Complete Haskell newbie here, my apologies....

I am trying to create a sequence of values out of another sequence and the last value generated (So it's not completely obvious to me how I would use map).

In clojure I would use a `loop` construct which is basically equivalent to a recursive function. So I thought I could use this problem with a recursive function along the lines of

``````genSequence :: [a] -> [b] -> [a]
genSequence result [] = reverse result
genSequence a:as b:bs = genSequence ((computeNextA a b):a:as) bs
``````

and I guess this isn't so bad (the real function is of course more complicated ...) but I read about monads (read the excellent tutorial by Philip Walder, then some stuff on monads in clojure) and can't help the feeling that I should be using them here. So far my knowledge of monads is purely theoretical, unfortunately, so I would be very thankful if you could help me along.

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Check out `mapAccumL` (which is really a specialized `mapM` in the state monad). –  augustss Dec 9 '11 at 12:29
If I understand you correctly, `foldl'` is enough for your sequence generator example: `reverse . foldl' (\a x -> computeNextA (head a) x : a) listA \$ listB` –  Matvey Aksenov Dec 9 '11 at 12:33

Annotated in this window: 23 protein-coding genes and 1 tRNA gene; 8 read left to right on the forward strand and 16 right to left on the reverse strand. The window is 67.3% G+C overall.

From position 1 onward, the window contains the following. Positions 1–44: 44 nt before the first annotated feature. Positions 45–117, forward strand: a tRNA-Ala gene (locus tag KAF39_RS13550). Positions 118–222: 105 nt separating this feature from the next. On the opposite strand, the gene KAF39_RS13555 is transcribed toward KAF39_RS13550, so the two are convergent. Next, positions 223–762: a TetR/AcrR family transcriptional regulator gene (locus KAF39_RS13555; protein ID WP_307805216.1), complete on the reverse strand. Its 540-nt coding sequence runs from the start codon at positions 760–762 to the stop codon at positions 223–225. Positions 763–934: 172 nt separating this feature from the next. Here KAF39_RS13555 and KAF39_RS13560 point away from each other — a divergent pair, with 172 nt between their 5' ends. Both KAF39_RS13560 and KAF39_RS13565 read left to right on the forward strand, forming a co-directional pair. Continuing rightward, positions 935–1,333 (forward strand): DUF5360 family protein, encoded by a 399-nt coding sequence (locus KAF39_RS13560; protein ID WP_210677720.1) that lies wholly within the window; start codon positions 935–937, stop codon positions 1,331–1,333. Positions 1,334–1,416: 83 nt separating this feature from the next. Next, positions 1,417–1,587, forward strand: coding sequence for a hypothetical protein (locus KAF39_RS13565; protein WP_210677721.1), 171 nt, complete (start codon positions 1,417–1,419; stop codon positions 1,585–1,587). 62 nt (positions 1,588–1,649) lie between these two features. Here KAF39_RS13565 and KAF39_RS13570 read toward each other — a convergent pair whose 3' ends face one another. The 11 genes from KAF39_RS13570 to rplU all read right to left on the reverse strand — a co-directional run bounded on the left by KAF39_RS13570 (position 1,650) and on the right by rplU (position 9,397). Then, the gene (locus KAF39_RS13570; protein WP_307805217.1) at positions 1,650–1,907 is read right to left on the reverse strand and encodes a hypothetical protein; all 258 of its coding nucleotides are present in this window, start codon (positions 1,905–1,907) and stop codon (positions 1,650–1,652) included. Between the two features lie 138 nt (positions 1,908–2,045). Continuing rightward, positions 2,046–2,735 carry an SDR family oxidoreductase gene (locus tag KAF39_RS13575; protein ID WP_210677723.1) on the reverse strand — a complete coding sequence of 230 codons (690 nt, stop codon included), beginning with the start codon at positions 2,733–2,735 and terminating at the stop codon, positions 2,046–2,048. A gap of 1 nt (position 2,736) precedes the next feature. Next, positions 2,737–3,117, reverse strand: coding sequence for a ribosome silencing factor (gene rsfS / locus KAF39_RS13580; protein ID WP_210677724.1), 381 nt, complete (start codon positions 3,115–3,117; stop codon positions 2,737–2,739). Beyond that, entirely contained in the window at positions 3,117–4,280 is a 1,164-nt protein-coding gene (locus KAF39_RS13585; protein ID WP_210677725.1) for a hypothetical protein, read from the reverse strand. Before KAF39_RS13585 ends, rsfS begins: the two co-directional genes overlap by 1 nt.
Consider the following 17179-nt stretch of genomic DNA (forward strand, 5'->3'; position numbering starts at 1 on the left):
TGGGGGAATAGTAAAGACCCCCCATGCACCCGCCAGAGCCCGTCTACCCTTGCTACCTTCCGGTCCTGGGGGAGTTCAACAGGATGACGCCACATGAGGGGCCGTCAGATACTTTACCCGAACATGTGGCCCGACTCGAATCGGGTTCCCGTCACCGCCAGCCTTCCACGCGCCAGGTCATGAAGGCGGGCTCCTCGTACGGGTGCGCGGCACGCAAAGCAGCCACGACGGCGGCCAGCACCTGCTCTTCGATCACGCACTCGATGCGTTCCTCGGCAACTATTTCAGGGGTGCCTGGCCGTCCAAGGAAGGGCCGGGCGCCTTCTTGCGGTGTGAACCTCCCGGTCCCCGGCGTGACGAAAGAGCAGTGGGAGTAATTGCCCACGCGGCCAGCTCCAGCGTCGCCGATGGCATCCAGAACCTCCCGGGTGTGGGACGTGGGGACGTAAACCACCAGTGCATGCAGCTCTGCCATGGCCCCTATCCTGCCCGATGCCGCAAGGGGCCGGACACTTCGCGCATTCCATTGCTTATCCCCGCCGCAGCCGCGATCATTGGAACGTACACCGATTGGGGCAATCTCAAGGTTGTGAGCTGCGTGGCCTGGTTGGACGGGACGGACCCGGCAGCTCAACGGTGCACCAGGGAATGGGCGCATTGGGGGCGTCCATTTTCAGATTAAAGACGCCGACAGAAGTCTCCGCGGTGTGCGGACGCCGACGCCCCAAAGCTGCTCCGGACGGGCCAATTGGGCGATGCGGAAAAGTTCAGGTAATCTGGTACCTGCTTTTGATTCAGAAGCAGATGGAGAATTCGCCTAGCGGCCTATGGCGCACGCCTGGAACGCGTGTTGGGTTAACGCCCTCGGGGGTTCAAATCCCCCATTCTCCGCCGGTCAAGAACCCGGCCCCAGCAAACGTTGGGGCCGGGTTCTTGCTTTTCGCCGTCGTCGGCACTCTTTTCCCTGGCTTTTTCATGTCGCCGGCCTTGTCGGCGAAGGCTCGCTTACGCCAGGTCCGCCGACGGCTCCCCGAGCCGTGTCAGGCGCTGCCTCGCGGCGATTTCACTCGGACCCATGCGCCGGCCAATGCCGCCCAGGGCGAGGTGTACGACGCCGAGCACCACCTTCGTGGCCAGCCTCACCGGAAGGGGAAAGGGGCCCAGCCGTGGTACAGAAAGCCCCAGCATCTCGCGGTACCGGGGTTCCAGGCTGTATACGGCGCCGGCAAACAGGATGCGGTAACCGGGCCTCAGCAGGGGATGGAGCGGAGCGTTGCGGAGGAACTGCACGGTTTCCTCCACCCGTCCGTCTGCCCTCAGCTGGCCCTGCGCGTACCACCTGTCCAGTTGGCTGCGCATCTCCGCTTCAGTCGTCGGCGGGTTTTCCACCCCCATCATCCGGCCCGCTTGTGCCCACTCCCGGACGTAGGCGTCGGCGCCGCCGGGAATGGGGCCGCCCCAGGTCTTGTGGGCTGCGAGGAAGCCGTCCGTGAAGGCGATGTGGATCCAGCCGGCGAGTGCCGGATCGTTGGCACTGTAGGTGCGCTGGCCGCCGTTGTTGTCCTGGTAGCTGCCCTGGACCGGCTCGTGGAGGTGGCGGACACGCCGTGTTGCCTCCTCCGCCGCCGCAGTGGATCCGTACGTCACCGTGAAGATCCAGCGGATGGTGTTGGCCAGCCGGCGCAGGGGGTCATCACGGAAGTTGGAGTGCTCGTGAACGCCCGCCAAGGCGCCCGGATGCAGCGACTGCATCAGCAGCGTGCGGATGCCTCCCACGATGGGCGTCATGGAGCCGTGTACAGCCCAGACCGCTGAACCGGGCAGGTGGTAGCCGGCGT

@augustss Will do, thank you. As it turns out I won't need it here ... –  Paul Dec 9 '11 at 13:39
@MatveyB.Aksenov Yes, this already seems to do the trick ... or use scanl I guess. Was apparently over complicating things a bit ... –  Paul Dec 9 '11 at 13:39

Not sure if this helps, but something like (assuming that `computeNextA` is `+`)

``````genSequence [4] [60,70,80,90]
--[4,64,134,214,304]
``````

is equivalent to

``````scanl (+) 4 [60,70,80,90]
--[4,64,134,214,304]
``````
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Thank you @Landei! This does indeed solve my problem.. I guess I was over complicating it a bit. Bonus question: Is there a way to do this with the `n` last entries as well? –  Paul Dec 9 '11 at 13:35
@Paul Not sure if that's what you're wanting, but there's also `scanr`, which is to `foldr` what `scanl` is to `foldl`. `scanr (+) 4 [60,70,80,90] -- [304,244,174,94,4]`. –  Daniel Fischer Dec 9 '11 at 18:31